Discover America’s Story helps provide sponsorship materials to newspapers wanting to go that route to pay for scanning their bound volume or loose printed archives. Just contact us to find out how you can get free resources and begin securing your local sponsors today.

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A Proven Way to Monetize Your Bound Volume Archive

Nothing good is happening today to bound volume archives stashed in a storage room or packed away in a basement.  They generally just sit there – fragile and continuing to deteriorate.  Additionally, they’re virtually impossible for the community to search and explore.

Publishers tell us they have long wanted to scan the books but there are a few challenges – primary among them, money.  Publishers, especially those of small market or community newspapers, simply don’t have the resources to undertake what seems to be an overwhelming project.  And, even if they were able to afford quality scanning, they aren’t sure what would come next.

Discover America’s Story created a program that helps publishers generate the revenue they need for quality, intact scanning of bound volume and loose printed archives and it even offers publishers online hosting so there is nothing for them to do beyond putting books in the provided shipping containers.  The revenue generating program has been extremely successful with community newspaper publishers, some of whom have decided to keep the program going even after the archive digitization is complete, so that they continue to have revenue coming in.

With Discover America’s Story, the publisher is in control, setting rates, all revenue generated is theirs, the scanning is all inclusive (shipping containers, shipping, scanning and hosting), and they maintain 100% ownership and control of the newly created digital archive.

To get started, all publishers need to do is contact Discover America’s Story which will schedule the first shipment. The program even provides no-cost support to the newspaper helping create marketing materials to inform the community about the project. Email for more information.

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The Must-Try New Revenue Generator

Small market and community newspaper publishers have a fresh new revenue generator at their disposal – and it’s working, helping publishers generate enough money to pay to digitize their bound volume archives.

To try it, just contact Discover America’s Story (you can email and schedule your first archive scanning shipment.  Then you’ll have the digital archive to show to businesses in your community – businesses you’ll ask to sponsor your historical preservation project. Discover America’s Story even provides no-cost support to the newspapers to help reach out to sponsors.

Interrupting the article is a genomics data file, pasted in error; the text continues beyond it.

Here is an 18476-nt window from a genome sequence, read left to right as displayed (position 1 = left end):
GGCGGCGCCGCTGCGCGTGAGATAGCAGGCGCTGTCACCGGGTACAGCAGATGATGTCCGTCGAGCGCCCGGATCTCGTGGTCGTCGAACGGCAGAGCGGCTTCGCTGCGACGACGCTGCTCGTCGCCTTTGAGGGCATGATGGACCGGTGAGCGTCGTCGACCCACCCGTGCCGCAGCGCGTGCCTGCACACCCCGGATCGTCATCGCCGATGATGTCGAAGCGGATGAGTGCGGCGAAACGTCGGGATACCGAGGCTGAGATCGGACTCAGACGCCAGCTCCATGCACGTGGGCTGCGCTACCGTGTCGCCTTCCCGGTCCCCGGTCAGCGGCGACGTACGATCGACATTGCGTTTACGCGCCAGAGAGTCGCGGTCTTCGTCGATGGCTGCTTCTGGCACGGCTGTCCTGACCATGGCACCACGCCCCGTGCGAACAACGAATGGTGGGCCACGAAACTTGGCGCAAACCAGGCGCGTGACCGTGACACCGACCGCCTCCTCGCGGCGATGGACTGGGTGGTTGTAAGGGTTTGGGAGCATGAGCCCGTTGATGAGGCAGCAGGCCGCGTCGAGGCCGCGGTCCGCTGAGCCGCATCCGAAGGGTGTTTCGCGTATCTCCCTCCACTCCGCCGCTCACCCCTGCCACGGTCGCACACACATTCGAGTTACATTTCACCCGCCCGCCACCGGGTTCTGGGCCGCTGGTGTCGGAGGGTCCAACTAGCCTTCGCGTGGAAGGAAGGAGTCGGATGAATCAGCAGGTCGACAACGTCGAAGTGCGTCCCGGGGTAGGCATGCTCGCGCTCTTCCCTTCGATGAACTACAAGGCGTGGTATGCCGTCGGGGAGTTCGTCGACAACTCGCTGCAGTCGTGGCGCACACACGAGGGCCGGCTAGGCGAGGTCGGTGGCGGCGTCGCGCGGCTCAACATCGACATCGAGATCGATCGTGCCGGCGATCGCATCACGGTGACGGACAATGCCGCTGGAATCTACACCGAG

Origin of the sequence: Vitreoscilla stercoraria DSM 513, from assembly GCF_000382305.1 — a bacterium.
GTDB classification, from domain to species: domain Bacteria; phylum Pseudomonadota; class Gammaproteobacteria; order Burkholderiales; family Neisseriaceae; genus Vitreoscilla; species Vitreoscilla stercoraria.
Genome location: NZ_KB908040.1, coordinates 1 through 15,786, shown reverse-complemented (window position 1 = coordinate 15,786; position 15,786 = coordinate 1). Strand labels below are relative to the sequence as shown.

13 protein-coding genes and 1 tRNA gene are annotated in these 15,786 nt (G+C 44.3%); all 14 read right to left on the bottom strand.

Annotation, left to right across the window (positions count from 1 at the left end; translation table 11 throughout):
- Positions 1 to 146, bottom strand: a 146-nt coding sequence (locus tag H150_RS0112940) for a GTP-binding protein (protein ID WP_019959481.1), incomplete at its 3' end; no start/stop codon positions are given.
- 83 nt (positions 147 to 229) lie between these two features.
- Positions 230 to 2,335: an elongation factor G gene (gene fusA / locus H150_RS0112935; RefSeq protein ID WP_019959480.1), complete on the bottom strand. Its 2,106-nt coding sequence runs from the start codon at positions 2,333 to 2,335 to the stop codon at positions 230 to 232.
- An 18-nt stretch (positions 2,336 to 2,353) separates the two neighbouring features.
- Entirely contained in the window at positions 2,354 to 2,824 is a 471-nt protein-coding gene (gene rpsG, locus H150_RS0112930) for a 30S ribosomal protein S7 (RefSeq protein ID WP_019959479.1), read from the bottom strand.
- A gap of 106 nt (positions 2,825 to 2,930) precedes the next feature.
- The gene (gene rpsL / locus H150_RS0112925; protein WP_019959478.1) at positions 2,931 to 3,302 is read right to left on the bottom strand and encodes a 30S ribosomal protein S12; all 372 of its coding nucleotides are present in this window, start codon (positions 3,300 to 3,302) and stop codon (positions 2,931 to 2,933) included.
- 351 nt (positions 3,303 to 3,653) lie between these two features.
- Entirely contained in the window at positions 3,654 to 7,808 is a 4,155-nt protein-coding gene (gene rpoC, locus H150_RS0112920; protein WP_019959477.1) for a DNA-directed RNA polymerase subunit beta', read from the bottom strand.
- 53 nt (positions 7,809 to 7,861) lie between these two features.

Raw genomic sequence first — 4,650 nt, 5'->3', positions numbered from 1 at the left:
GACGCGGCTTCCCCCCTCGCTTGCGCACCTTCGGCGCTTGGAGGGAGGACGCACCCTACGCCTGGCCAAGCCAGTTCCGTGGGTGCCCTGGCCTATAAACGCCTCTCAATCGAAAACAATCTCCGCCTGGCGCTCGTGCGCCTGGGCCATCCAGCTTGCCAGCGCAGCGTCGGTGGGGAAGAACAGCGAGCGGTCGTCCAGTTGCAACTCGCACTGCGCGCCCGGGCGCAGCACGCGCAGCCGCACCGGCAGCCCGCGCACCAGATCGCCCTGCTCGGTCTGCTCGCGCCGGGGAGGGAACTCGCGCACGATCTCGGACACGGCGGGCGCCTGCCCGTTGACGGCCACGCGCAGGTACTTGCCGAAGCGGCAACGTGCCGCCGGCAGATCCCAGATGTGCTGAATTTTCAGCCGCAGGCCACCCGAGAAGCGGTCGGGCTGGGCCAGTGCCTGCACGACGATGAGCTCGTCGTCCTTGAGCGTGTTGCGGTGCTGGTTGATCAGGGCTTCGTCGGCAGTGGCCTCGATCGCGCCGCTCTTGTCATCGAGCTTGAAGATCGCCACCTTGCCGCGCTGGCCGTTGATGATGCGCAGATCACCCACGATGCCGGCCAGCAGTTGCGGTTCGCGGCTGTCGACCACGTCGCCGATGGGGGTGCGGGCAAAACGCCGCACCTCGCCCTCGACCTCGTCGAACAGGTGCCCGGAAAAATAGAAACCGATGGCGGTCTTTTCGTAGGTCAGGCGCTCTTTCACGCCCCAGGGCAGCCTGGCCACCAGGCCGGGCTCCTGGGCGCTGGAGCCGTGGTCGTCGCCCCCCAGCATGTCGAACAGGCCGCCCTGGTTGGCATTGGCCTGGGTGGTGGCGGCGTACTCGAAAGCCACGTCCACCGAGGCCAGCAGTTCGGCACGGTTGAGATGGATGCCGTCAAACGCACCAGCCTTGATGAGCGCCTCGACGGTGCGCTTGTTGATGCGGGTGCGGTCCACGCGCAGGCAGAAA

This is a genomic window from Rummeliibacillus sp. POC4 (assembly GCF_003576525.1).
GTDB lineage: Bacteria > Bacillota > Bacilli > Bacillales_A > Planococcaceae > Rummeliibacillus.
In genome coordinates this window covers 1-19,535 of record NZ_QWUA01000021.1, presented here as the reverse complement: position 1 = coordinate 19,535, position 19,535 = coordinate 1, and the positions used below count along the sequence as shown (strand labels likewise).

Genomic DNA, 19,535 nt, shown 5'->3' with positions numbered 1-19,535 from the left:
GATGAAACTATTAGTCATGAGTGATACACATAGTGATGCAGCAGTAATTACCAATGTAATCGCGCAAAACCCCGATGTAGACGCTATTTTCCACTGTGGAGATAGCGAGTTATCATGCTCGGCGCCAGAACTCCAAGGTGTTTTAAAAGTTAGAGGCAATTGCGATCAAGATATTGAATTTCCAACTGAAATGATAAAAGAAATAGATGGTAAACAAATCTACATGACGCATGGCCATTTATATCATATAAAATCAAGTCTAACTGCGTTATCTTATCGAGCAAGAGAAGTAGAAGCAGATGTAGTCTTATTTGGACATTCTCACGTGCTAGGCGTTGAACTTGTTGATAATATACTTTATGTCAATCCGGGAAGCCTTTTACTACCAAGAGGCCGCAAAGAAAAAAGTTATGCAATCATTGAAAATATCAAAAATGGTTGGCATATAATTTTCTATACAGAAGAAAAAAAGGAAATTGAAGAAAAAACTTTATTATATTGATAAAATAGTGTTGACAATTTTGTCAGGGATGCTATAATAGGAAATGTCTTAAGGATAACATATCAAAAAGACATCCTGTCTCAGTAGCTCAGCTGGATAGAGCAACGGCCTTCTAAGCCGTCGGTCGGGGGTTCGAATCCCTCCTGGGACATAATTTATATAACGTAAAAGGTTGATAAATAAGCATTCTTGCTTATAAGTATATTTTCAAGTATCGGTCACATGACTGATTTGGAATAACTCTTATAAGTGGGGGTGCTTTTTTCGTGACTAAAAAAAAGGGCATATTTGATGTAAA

• Publishers set their own sponsorship rates and all revenue is theirs to keep.
  • Publishers retain all ownership and control of the newly-created digital archive.
  • Publishers scan the bound volumes at their own pace so it’s never overwhelming.

It’s that easy.  Publishers can contact Discover America’s Story to start their first shipment today.

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What We Learned at the Texas Press Association Conference

We were delighted to meet so many newspaper publishers and owners during the Texas Press Association conference earlier this month. We had some wonderful meetings with people eager to digitize their newspaper archives and make them online accessible.

A third of those who stopped by our exhibit booth had archives of more than 100 years which they’ve not yet digitized – there were numerous others who had 50-75 year archives and many have a mix of bound volume, loose printed and microfilm archives.  They represent hundreds of years of archive content that the public cannot get to today.

Publishers recognize that they’re the stewards of their community’s history and they want to make that history accessible for the world to explore and enjoy. Additionally, they want to preserve the pages that are currently held in bound volumes kept in a back office.  They don’t like risking that those books or loose printed issues could be damaged or lost should something happen like a roof collapse, flood or fire.  But, increasingly, publishers realize that they have a money maker in that archive content and they want to learn how it can successfully be monetized.